We’ve managed to transform e-Commerce websites with a fancier frontend that allow us to believe the entire process has been converted to a more secure yet faster backend. What we fail to acknowledge is that with each technological upgrade we implement, we inadvertently create more vulnerabilities within the system at the same time. e-Commerce needed a secure foundation,and that’s precisely what blockchain will offer the industry through the following:
- Cost effective – The past 2 years has seen Bitcoin explode into the minds and hearts of anyone with access to daily news. As the original star of the cryptocurrency world, the cryptocurrency arena has been inundated with coins of all shapes and sizes. Bitcoin, Ripple, Dash, Monero, and so on are reshaping the way society views digital money in general. While Bitcoin may hold more value (in a traditional sense) than say Dash, Dash offers the added bonus of privacy and security when conducting transactions. But that’s just an added bonus. By transacting through the blockchain, buyers and sellers effectively remove any extraneous costs associated with a general marketplace. Zero fees just makes for a happier customer, don’t you think?
- A trustless and transparent ecosystem with increased efficiency – VeChain is a great example of a scalable and decentralized business ecosystem that allow users access to data. Smart contracts regulate various areas in supply chain management. This allows for smoother integration of of various departments with minimal interference. One must also note that trust plays a major role in building up a business and its brand. One of the ways in establishing your business as a trustworthy entity boils down to transparency. The blockchain ledger is one way of showing an honest and upfront modus operandi. Unlike traditional accounting, the public ledger is there for all to see and cannot be modified.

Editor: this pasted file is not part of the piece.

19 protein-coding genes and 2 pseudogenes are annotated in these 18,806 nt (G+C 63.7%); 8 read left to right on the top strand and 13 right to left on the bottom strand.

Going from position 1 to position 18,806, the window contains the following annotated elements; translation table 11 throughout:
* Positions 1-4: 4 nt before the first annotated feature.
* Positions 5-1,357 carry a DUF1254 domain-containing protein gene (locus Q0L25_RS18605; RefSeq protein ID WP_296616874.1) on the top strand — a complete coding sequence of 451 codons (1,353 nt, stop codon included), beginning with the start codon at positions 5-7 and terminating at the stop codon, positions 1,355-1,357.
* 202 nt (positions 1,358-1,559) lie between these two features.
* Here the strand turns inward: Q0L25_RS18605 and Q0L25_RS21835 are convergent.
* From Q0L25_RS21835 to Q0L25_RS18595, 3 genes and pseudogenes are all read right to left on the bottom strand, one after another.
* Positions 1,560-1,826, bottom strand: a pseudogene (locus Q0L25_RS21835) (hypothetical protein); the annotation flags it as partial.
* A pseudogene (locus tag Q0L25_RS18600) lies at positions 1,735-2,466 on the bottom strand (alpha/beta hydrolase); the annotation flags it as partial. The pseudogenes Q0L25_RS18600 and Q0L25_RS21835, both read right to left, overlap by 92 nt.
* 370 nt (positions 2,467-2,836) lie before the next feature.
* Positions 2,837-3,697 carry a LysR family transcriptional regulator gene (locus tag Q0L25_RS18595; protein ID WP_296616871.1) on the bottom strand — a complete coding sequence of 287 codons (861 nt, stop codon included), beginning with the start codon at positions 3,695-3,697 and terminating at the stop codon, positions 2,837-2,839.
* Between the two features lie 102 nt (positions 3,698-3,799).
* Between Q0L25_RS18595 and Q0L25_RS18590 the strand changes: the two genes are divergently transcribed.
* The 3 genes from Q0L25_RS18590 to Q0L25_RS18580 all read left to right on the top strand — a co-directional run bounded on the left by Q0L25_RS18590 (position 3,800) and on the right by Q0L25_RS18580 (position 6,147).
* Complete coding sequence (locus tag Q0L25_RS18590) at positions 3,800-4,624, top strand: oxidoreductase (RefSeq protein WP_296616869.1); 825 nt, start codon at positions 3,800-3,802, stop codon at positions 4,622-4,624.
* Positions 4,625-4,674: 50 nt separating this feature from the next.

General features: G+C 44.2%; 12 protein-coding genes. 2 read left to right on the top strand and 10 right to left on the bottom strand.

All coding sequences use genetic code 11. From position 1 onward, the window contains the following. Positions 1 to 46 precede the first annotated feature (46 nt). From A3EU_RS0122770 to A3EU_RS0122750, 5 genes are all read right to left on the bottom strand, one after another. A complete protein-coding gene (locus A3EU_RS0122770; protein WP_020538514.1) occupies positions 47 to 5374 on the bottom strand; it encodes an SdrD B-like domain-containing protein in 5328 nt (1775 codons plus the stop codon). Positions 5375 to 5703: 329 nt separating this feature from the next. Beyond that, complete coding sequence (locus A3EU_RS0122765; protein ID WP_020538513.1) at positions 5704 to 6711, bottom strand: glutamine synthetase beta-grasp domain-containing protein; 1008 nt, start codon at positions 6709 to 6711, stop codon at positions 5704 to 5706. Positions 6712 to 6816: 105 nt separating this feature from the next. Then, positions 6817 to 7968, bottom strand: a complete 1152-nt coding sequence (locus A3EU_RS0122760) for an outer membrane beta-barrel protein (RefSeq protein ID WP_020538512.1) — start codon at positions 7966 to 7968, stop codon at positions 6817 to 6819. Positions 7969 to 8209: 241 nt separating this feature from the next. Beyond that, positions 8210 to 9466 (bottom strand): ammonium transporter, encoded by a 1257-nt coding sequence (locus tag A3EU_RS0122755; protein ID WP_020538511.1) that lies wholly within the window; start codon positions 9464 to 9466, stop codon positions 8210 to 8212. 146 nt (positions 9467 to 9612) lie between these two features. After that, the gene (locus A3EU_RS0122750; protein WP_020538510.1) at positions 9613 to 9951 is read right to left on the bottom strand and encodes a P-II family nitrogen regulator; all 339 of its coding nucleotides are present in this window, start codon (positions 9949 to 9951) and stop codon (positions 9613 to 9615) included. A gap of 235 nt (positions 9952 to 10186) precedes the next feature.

- Secure data storage – Data security has become a sought-after trade. Whether the information is stored locally or uploaded to the ‘cloud’ most systems contain some element of vulnerability, which can be exposed at any time. The beauty of a decentralized system is the spread of information over numerous networks. Walton RFID chips are a prime example of technology capable of transmitting essential information at every level of manufacturing, distribution and through to retail side of the business. This chip allows various bits of information to be stored. Information can be held publicly or privately depending on chip. This information is then written to the blockchain which allows stakeholders to access it should they need to.
As of March 1, 2018, Alibaba’s T-Mall platform adopted blockchain technology. As one of the largest online retailer with B2B, B2C, and C2C e-services, Alibaba’s revenue for 2017 came in at $US 17.4 billion. Alibaba’s adoption will streamline the company’s logistics process when it comes to customs, inspections, verification etc., resulting in greater efficiency and speed all round. They’re also looking at integrating blockchain in industries such as those of food and healthcare where top notch quality control is a must.
Amazon Web Services (AWS) has partnered up with several companies that have implemented blockchain technology. These include 2 of the big four auditing firms, Deloitte and PwC, Intel, T-Mobile and others. Services include Healthcare, Security and Compliance, Financial Services and Supply Chain Management.
Blockchain will effectively ensure the e-Commerce industry undergoes a radical change through:
- Airtight security
- Lower/zero transaction fees
- Elimination of fake products
- Speed and efficiency on every level
The phrase the future is now has taken on new meaning. Blockchain offers benefits to both consumers and retailers alike. So far, it looks like a winning combination that should eliminate the challenges the e-Commerce industry currently faces. Watch this space!